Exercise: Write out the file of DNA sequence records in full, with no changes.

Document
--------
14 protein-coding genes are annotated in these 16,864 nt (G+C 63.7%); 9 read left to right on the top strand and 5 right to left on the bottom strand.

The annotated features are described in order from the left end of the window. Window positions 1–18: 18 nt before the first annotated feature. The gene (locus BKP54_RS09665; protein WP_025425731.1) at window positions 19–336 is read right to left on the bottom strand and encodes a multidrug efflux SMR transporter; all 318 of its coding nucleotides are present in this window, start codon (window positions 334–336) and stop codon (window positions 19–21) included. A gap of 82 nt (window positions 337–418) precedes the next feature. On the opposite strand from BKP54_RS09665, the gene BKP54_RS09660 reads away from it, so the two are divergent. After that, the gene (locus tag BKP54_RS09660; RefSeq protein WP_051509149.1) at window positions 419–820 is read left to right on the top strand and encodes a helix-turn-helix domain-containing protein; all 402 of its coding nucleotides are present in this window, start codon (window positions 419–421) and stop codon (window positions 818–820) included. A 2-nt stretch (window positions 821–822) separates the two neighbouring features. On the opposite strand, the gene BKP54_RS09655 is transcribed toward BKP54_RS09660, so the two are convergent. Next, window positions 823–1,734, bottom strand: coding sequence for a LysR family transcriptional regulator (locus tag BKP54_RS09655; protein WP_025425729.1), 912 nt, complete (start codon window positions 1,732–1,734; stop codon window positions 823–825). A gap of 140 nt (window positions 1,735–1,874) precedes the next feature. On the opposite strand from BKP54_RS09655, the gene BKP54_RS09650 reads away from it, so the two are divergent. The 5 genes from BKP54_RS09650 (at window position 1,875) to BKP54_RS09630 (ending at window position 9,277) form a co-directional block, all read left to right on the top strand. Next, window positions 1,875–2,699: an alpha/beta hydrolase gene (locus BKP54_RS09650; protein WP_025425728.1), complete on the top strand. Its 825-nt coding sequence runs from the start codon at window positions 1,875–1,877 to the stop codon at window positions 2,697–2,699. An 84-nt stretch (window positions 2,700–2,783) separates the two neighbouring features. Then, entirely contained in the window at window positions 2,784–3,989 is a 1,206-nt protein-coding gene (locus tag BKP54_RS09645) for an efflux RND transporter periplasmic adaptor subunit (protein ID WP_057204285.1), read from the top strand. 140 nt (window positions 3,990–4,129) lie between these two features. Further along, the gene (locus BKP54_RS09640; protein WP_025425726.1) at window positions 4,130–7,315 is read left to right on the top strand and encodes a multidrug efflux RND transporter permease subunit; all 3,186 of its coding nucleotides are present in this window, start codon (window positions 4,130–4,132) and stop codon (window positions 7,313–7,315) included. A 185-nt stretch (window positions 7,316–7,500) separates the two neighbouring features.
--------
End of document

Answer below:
14 protein-coding genes are annotated in these 16,864 nt (G+C 63.7%); 9 read left to right on the top strand and 5 right to left on the bottom strand.

The annotated features are described in order from the left end of the window. Window positions 1–18: 18 nt before the first annotated feature. The gene (locus BKP54_RS09665; protein WP_025425731.1) at window positions 19–336 is read right to left on the bottom strand and encodes a multidrug efflux SMR transporter; all 318 of its coding nucleotides are present in this window, start codon (window positions 334–336) and stop codon (window positions 19–21) included. A gap of 82 nt (window positions 337–418) precedes the next feature. On the opposite strand from BKP54_RS09665, the gene BKP54_RS09660 reads away from it, so the two are divergent. After that, the gene (locus tag BKP54_RS09660; RefSeq protein WP_051509149.1) at window positions 419–820 is read left to right on the top strand and encodes a helix-turn-helix domain-containing protein; all 402 of its coding nucleotides are present in this window, start codon (window positions 419–421) and stop codon (window positions 818–820) included. A 2-nt stretch (window positions 821–822) separates the two neighbouring features. On the opposite strand, the gene BKP54_RS09655 is transcribed toward BKP54_RS09660, so the two are convergent. Next, window positions 823–1,734, bottom strand: coding sequence for a LysR family transcriptional regulator (locus tag BKP54_RS09655; protein WP_025425729.1), 912 nt, complete (start codon window positions 1,732–1,734; stop codon window positions 823–825). A gap of 140 nt (window positions 1,735–1,874) precedes the next feature. On the opposite strand from BKP54_RS09655, the gene BKP54_RS09650 reads away from it, so the two are divergent. The 5 genes from BKP54_RS09650 (at window position 1,875) to BKP54_RS09630 (ending at window position 9,277) form a co-directional block, all read left to right on the top strand. Next, window positions 1,875–2,699: an alpha/beta hydrolase gene (locus BKP54_RS09650; protein WP_025425728.1), complete on the top strand. Its 825-nt coding sequence runs from the start codon at window positions 1,875–1,877 to the stop codon at window positions 2,697–2,699. An 84-nt stretch (window positions 2,700–2,783) separates the two neighbouring features. Then, entirely contained in the window at window positions 2,784–3,989 is a 1,206-nt protein-coding gene (locus tag BKP54_RS09645) for an efflux RND transporter periplasmic adaptor subunit (protein ID WP_057204285.1), read from the top strand. 140 nt (window positions 3,990–4,129) lie between these two features. Further along, the gene (locus BKP54_RS09640; protein WP_025425726.1) at window positions 4,130–7,315 is read left to right on the top strand and encodes a multidrug efflux RND transporter permease subunit; all 3,186 of its coding nucleotides are present in this window, start codon (window positions 4,130–4,132) and stop codon (window positions 7,313–7,315) included. A 185-nt stretch (window positions 7,316–7,500) separates the two neighbouring features.